5 Mixing Mistakes to Avoid


5 Mixing Mistakes to Avoid

by Katie Gilchrest

When it comes to mixing, establishing a balance is one of the most important parts of creating a professional sounding production. Some of the same miscalculations are made again and again, and fortunately there are ways to recognize, avoid and fix them. Here are five common mixing mistakes to avoid, with solutions.

Mixing Mistakes to Avoid

  1. Boomy Bass

Low frequencies that are pushed too far in a mix happen all too frequently. Many engineers and musicians want the music to have girth, authority and a big bottom end to compete with commercial music. However, more is not always better. Boomy bass creates big problems in many places it is reproduced, obscuring higher frequencies and sounding distorted. Most often, the kick and bass are mixed at inappropriate levels. If this keeps happening in your mix, listen on different systems to get an idea of your levels. Then evaluate your monitoring. Room modes and un-neutral listening environments can mask the fact that you might be boosting the bass frequencies. Use an analyzer plugin to check out what is going on in the spectrum, and compare with an analysis of a reference track.

  1. Too Compressed

The Loudness War continues in modern music, with mixes constantly becoming more compressed. Many audio engineers try to contribute to the War by overly limiting dynamic range, squashing individual instruments and the overall mix. If you are hiking up ratios, constantly lowering thresholds and adding compressors on every track, it may be time to reassess the quality of your production. Remember that the human ear is sensitive, and even though the initial listen is ear-catching, over-compression causes ear fatigue, annoyance, and even unconsciously skipping to other tracks while listening. It’s a very modern mixing mistake to avoid! Instead of automatically throwing the compressors on, bypass or take them off completely, relax and listen. It’s not imperative to have every aspect of the song jump out at the listener – apply them to the main melody instrument, bass, or other sounds that might have inconsistent levels. Not only will the mixes sound better, your mastering engineer will have more to work with.

  1. Bright and Harsh

In addition to compression, brightness is another favorite tool of engineers to catch people’s attention. When used correctly, high frequencies can add sparkle, energy and emotion to a track. But when not in balance, high frequencies make a mix sound harsh, fatiguing, and thin. Many people’s first inclination is to boost bass, but this can reinforce the boomy bass problem. The best first step is to cut. The ear is sensitive to highs, especially around the 2k-5k range. Try cutting in this part of the spectrum on instruments that may occupy this space. Take care not to cut too much on the most important instrument; it may just be a matter of too many parts in this area. Also, double check other effects besides EQ. Sometimes compression, reverb or other plugins can add an unwanted high end sheen that may sound good soloed, but may not work well as a part of the mix.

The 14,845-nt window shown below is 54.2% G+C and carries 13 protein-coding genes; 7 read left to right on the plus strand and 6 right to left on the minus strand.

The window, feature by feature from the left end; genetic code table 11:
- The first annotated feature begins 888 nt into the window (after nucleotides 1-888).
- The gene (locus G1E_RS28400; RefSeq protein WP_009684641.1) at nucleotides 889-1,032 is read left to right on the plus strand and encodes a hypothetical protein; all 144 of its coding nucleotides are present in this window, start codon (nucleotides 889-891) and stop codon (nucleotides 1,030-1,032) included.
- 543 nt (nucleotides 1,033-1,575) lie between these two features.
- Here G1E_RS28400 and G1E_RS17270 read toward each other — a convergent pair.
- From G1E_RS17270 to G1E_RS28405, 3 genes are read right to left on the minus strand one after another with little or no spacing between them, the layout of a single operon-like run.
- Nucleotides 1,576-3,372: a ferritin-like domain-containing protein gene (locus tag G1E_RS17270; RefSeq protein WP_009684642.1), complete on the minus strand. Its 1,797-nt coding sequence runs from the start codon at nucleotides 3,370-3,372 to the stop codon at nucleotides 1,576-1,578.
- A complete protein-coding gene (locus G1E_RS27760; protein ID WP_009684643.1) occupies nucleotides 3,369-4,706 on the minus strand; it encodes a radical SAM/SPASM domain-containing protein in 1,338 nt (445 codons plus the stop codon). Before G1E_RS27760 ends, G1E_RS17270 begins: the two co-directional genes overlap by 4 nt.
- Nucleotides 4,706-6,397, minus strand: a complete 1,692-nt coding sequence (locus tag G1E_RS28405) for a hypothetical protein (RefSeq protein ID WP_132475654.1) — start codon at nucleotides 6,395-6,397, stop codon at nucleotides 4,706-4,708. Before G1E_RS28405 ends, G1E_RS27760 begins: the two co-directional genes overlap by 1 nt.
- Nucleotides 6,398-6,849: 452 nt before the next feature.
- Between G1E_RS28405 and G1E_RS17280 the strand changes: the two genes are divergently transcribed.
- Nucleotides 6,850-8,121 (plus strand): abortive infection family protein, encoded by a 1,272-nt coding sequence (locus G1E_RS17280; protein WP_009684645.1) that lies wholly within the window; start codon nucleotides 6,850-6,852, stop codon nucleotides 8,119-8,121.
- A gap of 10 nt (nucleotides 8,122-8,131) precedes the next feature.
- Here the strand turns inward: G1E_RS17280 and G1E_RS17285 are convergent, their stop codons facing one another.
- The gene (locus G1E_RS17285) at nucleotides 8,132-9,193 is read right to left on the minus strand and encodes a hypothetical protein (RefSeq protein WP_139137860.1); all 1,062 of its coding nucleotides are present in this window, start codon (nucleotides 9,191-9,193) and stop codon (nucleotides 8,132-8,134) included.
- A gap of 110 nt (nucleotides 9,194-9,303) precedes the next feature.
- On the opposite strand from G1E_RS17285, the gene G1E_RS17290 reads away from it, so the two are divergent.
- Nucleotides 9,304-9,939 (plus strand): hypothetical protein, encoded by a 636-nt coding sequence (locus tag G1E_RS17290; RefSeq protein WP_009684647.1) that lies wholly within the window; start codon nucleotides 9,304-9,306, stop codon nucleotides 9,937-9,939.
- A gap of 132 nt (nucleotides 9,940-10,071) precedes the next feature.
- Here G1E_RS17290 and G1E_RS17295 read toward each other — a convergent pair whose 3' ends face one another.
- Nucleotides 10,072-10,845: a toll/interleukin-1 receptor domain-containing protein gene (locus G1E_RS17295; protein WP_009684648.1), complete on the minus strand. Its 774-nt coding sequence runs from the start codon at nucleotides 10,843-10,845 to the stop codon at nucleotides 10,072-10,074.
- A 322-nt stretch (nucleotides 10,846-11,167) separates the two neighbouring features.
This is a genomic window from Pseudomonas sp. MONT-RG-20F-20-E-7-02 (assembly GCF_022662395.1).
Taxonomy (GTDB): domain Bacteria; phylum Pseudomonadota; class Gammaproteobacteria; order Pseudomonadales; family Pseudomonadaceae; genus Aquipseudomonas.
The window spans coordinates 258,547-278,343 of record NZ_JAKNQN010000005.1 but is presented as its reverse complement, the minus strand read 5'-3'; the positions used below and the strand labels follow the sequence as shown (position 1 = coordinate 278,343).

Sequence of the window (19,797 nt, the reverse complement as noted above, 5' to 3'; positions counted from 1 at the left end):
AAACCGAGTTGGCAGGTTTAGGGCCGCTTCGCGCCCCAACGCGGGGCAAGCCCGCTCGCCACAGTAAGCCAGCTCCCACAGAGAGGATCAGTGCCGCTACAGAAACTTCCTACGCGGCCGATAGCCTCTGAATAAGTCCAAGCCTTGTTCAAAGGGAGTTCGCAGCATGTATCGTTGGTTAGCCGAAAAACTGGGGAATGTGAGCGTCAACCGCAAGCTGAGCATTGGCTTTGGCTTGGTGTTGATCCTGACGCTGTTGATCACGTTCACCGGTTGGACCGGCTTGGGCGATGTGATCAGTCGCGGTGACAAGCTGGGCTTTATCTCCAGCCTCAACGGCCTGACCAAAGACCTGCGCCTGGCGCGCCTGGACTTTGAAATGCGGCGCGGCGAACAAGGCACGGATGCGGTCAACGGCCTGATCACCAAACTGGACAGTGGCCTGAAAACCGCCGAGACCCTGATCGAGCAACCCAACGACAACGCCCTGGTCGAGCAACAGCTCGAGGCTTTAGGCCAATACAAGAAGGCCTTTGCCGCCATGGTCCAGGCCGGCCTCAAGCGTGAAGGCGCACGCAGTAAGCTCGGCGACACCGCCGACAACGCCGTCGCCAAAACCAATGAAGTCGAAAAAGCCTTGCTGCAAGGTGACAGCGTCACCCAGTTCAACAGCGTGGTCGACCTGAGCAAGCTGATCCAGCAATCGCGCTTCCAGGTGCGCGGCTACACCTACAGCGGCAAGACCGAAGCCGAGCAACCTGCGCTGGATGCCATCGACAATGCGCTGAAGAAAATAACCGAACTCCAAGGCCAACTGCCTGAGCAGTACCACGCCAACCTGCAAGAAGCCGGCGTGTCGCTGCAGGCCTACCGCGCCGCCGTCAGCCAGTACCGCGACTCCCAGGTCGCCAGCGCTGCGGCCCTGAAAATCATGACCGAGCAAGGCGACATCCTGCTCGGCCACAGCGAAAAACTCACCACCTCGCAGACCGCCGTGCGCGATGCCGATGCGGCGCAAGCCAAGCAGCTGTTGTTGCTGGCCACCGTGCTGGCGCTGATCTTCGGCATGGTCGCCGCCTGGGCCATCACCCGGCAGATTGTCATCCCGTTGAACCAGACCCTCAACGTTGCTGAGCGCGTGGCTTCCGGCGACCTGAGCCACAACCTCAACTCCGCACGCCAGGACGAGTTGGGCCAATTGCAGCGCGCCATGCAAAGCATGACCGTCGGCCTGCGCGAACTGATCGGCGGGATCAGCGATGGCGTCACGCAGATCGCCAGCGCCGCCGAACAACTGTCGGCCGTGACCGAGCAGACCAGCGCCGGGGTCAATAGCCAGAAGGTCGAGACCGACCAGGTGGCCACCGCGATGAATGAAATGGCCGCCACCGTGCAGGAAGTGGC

1. Muddy and Murky

Muddiness tends to occur in the lows and lower mid-range. Too much bass sounds boomy, extra highs sound harsh, and more mid-range / bass sounds muddy, boxy, and murky. Once again, the trick here is to cut. Try cutting first around 250-300Hz, or reduce the amplitude of instruments that live in this area. Unidentified rumbling that may come from air conditioning / heating or building noise can muddy up a mix as well. It is helpful to solo each instrument and listening carefully, and possibly put a low shelf to cut out this unnecessary noise. Synths and other full range instruments will occupy a large part of the frequency spectrum, interfering with other areas. Applying a high pass filter can allow these to cut through and allow space in the rest of the mix. Remember that boosting can potentially be a mixing mistake to avoid and think about cutting elsewhere instead.

  1. Mix Falls Apart in Mono

Panning can add space, dimension and expansiveness to a mix, but it can also mask phase problems. Although most audio applications are in stereo or even multichannel these days, mono is still reproduced in many places. Clubs, televisions, cell phones, malls, coffee houses, and many other places still use mono. If your mix has phase problems, summing to mono will reveal tinny-ness, bass reduction, and even disappearances of instruments with cancellations. Any multi-miking scenario is susceptible. Check this by putting your whole mix into mono, and use polarity inversion to correct if necessary. You can also use phase monitoring plugins, or check the phase meter on your board frequently.

 

Don’t wait for these problems to be solved in the mastering stage, start with good mic placement and a balanced band / samples (hopefully), and address issues as you go in mixing. Once again, make sure your monitoring system is set up in an unbiased, neutral way. If using headphones, check your mix on speakers regularly. It also helps to refer to your production on a different system, although don’t get caught up in fixing different problems based on what you hear on each system. Mixing mistakes happen, but they are manageable and easily solved with the right tools and know-how.

There are many more mixing mistakes to avoid covered on our Mixing & Mastering courses, worldwide. At the time of writing this, in London, LA and New York, they are all lead by Grammy-winning engineer/instructors.